closed at the hour of eleven-thirty o'clock p. m. every night." An-
other new feature of this law was that after notice by any person to
a county commissioner or mayor, that a relative was in the habit of
o-etting" intoxicated, and of whom he w^as in the habit of obtaining- his
liquor, it became the duty of the commissioner or mayor to notify
such person not to furnish liquor to such habitual drunkard, and in
case he did so, he w'as liable to a heavy fine, and also to pay the per-
son causing the notice to be given, the sum of fiv'e hundred dollars
for each offense. The amount to be paid for a license was left in the
discretion of the county and city authorities, not to exceed three
hundred dollars, nor less than thirty dollars, and both county and
city license could be required and a city license could not be taken
out without first taking- a county license.

The territorial legislature in 1879, revised the whole law by the
enactment of chapter 26, comprising- 23 sections. The first section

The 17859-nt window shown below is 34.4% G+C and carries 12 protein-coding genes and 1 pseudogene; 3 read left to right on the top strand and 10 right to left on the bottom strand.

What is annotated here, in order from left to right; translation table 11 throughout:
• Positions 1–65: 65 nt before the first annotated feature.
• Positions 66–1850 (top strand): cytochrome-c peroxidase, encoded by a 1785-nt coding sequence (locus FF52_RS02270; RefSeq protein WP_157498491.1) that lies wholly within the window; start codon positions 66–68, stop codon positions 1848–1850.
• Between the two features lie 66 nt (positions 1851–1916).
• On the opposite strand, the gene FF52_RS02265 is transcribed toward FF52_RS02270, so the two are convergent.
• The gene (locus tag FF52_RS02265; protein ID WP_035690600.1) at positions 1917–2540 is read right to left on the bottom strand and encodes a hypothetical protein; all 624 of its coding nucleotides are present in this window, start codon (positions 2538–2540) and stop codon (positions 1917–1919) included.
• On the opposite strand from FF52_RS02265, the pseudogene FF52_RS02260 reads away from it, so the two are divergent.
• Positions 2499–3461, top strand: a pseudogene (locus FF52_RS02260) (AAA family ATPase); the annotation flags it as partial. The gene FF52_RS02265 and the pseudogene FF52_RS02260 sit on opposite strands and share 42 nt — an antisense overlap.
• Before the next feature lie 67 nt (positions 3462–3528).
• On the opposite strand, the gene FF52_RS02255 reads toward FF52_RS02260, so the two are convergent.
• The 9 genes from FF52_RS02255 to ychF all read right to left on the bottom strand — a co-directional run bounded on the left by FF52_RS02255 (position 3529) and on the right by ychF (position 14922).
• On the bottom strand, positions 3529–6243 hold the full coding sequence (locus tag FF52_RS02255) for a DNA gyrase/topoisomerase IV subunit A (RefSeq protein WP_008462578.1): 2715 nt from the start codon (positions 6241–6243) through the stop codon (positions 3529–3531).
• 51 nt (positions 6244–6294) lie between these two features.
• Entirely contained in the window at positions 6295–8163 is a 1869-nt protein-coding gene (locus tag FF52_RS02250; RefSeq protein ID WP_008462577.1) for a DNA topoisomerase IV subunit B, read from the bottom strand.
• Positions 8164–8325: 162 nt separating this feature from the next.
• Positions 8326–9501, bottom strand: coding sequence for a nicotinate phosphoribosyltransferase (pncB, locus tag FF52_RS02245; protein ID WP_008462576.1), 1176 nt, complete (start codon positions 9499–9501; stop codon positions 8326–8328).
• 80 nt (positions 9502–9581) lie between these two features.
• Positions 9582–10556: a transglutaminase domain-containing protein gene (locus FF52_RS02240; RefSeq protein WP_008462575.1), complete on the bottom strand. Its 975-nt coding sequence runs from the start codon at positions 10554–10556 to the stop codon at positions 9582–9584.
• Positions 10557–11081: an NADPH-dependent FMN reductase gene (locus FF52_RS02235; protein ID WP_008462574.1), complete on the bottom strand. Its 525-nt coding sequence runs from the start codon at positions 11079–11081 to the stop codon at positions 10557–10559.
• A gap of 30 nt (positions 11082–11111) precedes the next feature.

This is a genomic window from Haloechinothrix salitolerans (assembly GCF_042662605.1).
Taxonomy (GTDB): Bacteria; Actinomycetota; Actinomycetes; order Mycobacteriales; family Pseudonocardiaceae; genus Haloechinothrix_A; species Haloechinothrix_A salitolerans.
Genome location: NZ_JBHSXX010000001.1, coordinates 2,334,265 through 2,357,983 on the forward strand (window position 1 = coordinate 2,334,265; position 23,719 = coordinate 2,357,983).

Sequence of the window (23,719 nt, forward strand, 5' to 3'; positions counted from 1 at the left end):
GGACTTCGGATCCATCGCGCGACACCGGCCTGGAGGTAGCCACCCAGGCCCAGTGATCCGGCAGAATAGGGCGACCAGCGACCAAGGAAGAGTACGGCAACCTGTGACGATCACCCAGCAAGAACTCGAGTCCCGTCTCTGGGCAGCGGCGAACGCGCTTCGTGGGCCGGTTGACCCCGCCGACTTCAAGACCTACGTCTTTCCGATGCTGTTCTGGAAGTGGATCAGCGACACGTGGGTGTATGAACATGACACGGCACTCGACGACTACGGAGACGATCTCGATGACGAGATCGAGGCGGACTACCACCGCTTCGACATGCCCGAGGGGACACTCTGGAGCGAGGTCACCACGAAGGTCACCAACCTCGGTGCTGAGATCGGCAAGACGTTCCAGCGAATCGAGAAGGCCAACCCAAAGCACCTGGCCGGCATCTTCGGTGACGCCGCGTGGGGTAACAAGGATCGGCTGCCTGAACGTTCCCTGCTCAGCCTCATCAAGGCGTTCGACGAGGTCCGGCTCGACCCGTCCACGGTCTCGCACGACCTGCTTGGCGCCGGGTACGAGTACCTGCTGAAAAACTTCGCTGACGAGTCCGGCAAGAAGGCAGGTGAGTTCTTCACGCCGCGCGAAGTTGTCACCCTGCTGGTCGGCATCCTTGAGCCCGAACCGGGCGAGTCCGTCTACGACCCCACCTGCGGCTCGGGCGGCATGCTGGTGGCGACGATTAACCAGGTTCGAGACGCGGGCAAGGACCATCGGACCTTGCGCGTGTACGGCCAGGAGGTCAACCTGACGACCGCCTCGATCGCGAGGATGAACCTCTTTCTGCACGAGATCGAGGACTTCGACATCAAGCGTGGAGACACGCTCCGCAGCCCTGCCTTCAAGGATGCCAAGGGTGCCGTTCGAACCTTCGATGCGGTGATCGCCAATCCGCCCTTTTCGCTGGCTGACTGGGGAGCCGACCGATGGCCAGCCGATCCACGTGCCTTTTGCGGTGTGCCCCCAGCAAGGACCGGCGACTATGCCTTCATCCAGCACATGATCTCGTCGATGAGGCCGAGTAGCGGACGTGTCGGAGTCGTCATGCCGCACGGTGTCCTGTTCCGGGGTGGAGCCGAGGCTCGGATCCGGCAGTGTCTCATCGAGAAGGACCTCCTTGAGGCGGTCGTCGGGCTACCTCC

required a license to sell in quantities less than five gallons, and the
amount to be paid for a license per year was left in the discretion of
the authorities g-ranting licenses, not to exceed five hundred dollars
nor less than two hundred dollars. A bond was required in the sum
of five hundred dollars, conditioned to keep a quiet, orderly house,
not to permit gambling, and to close at eleven o'clock P. M. every
nig-ht. The liabilities imposed for selling- to an habitual drunkard
by former acts were retained. Kvery person causing- the intoxica-
tion of another person by the sale or giving away of intoxicating- li-
quors was made liable to pay for his care while intoxicated, and the
person who became intoxicated was liable to a fine of not less than
five nor more than twenty-five dollars.

Commissioners were made liable to fine for taking- insufficient
bonds, and every person selling in violation of the law^ was made
liable to both fine and imprisonment.

Drugg-ists w'ere permitted to sell without license upon a physi-
cian's prescription. It was not law^ful to sell to minors, and the
g-rand juries were enjoined to indict all persons violating- the law.

The legislature of 1881 and 1883 made no change in the law, and
the legislature of 1885 only prohibited the sale within one-half mile
of any agricultural, horticultural or mechanical fair being held under
the auspices of the territorial board of agriculture; within three
miles of the University of Dakota; and within one mile of that part of
the village of Iroquois and Denver, lying in the county of Kingsbury,
during- the time no license should be granted in King-sbury countv.

The legislature of 1887 made no changes in the law of any ac-
count, except to raise the maximum fee for a license from three to